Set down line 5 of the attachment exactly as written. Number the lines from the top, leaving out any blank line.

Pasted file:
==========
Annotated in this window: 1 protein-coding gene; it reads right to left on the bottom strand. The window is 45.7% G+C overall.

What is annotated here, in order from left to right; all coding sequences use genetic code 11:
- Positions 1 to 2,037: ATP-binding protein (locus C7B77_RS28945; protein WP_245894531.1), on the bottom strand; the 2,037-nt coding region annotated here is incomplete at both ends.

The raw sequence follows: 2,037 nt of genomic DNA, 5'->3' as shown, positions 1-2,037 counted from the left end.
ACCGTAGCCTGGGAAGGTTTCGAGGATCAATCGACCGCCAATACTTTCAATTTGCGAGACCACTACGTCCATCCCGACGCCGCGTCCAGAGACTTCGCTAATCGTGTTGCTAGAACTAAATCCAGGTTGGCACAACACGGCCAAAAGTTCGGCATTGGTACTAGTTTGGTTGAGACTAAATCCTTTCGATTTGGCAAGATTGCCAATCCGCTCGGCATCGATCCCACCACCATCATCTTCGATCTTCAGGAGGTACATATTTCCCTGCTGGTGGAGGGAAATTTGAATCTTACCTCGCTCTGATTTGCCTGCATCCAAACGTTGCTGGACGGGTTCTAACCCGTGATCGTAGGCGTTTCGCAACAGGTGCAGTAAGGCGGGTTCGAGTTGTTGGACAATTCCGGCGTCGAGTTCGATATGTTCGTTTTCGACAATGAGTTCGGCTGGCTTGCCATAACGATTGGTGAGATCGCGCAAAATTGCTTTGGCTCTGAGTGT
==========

ACCGTAGCCTGGGAAGGTTTCGAGGATCAATCGACCGCCAATACTTTCAATTTGCGAGACCACTACGTCCATCCCGACGCCGCGTCCAGAGACTTCGCTAATCGTGTTGCTAGAACTAAATCCAGGTTGGCACAACACGGCCAAAAGTTCGGCATTGGTACTAGTTTGGTTGAGACTAAATCCTTTCGATTTGGCAAGATTGCCAATCCGCTCGGCATCGATCCCACCACCATCATCTTCGATCTTCAGGAGGTACATATTTCCCTGCTGGTGGAGGGAAATTTGAATCTTACCTCGCTCTGATTTGCCTGCATCCAAACGTTGCTGGACGGGTTCTAACCCGTGATCGTAGGCGTTTCGCAACAGGTGCAGTAAGGCGGGTTCGAGTTGTTGGACAATTCCGGCGTCGAGTTCGATATGTTCGTTTTCGACAATGAGTTCGGCTGGCTTGCCATAACGATTGGTGAGATCGCGCAAAATTGCTTTGGCTCTGAGTGT